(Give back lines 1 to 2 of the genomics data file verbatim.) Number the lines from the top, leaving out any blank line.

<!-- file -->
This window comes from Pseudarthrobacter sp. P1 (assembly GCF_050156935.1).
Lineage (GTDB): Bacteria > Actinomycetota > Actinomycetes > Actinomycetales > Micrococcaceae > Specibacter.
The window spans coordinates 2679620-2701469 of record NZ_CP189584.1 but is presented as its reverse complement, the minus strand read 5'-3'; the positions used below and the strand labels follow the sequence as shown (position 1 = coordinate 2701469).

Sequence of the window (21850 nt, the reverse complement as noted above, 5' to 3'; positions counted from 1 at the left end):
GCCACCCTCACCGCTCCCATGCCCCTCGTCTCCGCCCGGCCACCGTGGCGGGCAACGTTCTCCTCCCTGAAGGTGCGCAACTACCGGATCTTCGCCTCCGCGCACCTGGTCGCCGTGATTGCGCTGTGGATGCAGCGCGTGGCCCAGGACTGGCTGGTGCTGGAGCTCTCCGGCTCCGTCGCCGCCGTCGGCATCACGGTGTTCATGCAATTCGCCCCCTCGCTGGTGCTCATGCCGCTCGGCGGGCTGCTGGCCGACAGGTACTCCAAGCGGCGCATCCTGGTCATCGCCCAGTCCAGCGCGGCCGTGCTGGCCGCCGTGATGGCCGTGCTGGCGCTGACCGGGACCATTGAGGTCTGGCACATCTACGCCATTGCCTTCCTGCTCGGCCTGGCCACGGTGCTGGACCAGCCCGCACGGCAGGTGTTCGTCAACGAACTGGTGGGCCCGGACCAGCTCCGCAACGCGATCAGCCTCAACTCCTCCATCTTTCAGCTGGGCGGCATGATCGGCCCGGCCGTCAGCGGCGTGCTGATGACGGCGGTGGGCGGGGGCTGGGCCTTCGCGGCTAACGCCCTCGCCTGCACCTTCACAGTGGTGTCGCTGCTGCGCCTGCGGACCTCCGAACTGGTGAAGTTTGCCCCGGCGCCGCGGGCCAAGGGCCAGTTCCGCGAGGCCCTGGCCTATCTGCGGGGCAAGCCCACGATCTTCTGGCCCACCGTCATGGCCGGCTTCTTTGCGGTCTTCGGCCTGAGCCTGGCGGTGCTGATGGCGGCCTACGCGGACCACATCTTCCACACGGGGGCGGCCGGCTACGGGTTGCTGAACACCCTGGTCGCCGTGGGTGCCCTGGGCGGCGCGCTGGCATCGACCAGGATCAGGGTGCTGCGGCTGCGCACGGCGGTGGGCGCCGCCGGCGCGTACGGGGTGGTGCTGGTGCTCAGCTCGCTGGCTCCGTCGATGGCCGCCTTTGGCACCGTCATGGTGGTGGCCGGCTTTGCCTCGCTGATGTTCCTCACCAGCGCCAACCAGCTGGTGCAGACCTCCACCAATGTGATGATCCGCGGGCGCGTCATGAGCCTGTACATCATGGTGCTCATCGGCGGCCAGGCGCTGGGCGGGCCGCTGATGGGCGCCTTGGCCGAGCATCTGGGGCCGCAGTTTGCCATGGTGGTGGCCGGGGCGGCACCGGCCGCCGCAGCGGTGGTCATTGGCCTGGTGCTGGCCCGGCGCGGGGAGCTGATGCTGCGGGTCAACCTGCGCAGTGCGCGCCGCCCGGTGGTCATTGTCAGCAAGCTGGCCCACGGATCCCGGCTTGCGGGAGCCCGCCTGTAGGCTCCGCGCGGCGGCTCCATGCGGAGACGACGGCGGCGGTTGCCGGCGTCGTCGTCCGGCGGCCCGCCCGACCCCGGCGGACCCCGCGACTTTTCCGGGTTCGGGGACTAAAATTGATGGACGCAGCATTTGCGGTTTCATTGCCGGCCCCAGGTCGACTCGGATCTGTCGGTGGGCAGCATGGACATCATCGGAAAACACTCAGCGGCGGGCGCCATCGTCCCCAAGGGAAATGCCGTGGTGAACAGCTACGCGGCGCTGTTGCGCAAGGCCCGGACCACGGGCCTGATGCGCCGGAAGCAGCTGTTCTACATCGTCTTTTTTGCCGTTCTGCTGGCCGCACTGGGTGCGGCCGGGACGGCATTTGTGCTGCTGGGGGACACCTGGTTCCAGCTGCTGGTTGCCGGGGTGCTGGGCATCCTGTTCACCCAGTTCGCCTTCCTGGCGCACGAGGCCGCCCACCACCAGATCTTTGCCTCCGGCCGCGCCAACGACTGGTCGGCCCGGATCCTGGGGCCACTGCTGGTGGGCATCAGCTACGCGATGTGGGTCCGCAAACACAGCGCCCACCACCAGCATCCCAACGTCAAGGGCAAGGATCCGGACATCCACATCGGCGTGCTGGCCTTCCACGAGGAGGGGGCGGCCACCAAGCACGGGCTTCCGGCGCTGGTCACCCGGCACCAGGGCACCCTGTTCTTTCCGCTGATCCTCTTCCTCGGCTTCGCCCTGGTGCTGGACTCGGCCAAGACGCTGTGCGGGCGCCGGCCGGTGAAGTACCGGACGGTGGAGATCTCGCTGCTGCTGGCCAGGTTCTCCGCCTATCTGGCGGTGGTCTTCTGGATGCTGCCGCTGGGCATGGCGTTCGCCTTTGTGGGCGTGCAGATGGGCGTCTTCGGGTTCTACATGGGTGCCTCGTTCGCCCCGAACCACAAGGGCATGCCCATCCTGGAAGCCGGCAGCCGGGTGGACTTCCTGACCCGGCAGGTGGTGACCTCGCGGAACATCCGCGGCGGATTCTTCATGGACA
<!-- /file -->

This window comes from Pseudarthrobacter sp. P1 (assembly GCF_050156935.1).
Lineage (GTDB): Bacteria > Actinomycetota > Actinomycetes > Actinomycetales > Micrococcaceae > Specibacter.